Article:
It’s easy to see why, too, as Nashville boasts more than 180 live music venues and a couple dozen music labels, from mom-and-pop operations to global conglomerates. On any given night, for example, you can drop by the Station Inn and see a mash-up of bluegrass, Americana, and traditional country by artists ranging from newcomers to Vince Gill.

Mural mania

mural in Nashville.

Perhaps the biggest boom in travelers to Nashville during the last few years is the influx of art lovers flocking to the city’s urban core in search of street art. Renowned street artists like Guido van Helten, Risk, Herakut, and Jason Woodside have pieces in the city, as do notable Nashville muralists Mobē, Nathan Brown, Tara Aversa, Folek, Ty Christian, forBecks, and Kim Radford. 

Murals dot just about every part of town these days, but for a dense concentration of some of the most diverse art around, drive down the Gallatin Pike corridor in East Nashville, then venture north to Jefferson Avenue. Norf Studios is leading the charge with impactful installations that shed light on issues the community faces while celebrating its culture.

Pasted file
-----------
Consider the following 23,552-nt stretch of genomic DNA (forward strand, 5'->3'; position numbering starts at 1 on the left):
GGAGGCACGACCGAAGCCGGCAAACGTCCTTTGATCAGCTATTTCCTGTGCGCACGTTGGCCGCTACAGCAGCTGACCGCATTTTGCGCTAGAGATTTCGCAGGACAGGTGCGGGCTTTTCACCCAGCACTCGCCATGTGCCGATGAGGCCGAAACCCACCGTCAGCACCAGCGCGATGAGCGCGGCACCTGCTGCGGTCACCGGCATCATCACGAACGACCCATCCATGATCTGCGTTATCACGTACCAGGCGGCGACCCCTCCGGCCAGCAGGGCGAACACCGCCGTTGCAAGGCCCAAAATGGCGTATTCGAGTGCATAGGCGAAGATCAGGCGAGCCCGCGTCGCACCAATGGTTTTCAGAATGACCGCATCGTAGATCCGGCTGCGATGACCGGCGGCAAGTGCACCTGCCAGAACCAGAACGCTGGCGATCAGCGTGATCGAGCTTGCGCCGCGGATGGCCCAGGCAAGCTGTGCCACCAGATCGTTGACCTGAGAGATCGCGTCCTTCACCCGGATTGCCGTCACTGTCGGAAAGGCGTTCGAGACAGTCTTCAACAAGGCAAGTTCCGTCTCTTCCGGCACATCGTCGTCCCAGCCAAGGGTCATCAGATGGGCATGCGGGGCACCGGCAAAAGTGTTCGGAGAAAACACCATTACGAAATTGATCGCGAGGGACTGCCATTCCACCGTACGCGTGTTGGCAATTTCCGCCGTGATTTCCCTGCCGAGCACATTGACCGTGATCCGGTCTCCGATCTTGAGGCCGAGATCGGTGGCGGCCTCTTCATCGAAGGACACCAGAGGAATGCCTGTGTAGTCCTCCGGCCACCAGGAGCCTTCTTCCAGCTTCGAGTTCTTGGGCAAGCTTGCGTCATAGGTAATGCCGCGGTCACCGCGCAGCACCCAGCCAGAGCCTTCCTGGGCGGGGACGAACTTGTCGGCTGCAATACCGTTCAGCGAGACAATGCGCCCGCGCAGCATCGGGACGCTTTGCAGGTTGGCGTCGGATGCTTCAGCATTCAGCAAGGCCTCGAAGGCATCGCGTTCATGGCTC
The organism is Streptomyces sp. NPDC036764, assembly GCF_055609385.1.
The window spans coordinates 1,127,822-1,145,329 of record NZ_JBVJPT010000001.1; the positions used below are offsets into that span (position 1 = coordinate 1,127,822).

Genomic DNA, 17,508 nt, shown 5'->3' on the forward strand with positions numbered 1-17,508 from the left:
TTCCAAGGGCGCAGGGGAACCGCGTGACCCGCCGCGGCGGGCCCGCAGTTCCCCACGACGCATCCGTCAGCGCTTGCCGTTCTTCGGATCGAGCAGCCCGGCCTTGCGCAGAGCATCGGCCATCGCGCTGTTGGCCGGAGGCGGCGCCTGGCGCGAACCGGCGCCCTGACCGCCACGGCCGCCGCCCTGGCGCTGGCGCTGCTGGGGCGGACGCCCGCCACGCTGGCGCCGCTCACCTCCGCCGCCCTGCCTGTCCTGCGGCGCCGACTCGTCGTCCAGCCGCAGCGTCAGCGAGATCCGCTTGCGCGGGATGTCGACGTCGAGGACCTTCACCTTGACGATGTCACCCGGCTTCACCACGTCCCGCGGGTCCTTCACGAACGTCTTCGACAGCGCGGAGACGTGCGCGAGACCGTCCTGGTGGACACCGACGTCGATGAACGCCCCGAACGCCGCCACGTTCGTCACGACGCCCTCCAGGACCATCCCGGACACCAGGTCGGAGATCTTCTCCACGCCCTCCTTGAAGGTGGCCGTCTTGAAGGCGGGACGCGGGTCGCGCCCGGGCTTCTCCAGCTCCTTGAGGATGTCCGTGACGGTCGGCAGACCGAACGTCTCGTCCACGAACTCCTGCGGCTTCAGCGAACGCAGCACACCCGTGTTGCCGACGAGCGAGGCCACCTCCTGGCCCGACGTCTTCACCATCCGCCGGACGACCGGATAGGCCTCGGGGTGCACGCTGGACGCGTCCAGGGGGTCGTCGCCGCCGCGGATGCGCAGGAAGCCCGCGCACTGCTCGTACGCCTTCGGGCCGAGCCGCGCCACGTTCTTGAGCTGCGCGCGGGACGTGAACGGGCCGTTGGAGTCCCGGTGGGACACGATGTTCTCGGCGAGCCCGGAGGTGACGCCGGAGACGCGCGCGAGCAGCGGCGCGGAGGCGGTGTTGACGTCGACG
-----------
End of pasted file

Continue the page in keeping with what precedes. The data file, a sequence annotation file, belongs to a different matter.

Check out a map of the city’s best murals here

Nashville strong

“It’s going to be OK,” became the unofficial Nashville motto in 2010 after a flood decimated homes, businesses, music studios, and more, displacing 10,000 people and leaving parts of the city under 24 feet of water. The phrase came to exemplify Nashville’s resilience and spirit to come together and rebuild.

In March 2020, that strength of character was on full display once more when a devastating tornado ripped through parts of Nashville’s central core in the middle of the night and claimed the lives of 25 people. Two days later, long before the rubble had been cleared out and streets reopened, the first COVID-19 case was reported in Tennessee. Yet, restaurants, breweries, bars, and other small businesses lifted each other up and cleaned up the carnage together. (In December 2020, tragedy struck again when a bomber detonated a blast in downtown Nashville on Christmas Day, injuring three people and damaging dozens of buildings; the bomber died in the blast).

As a sign of better days ahead and a memorial to all affected by the March 2020 storm, as well as the East Nashville street art lost when the buildings crumbled to dust, muralist trio Mobē, Jason Galaz, and Milton Chavez painted a “Nashville Strong” mural right next to the main intersection in Five Points where the tornado touched down.

Some like it hot

Nashville hot chicken.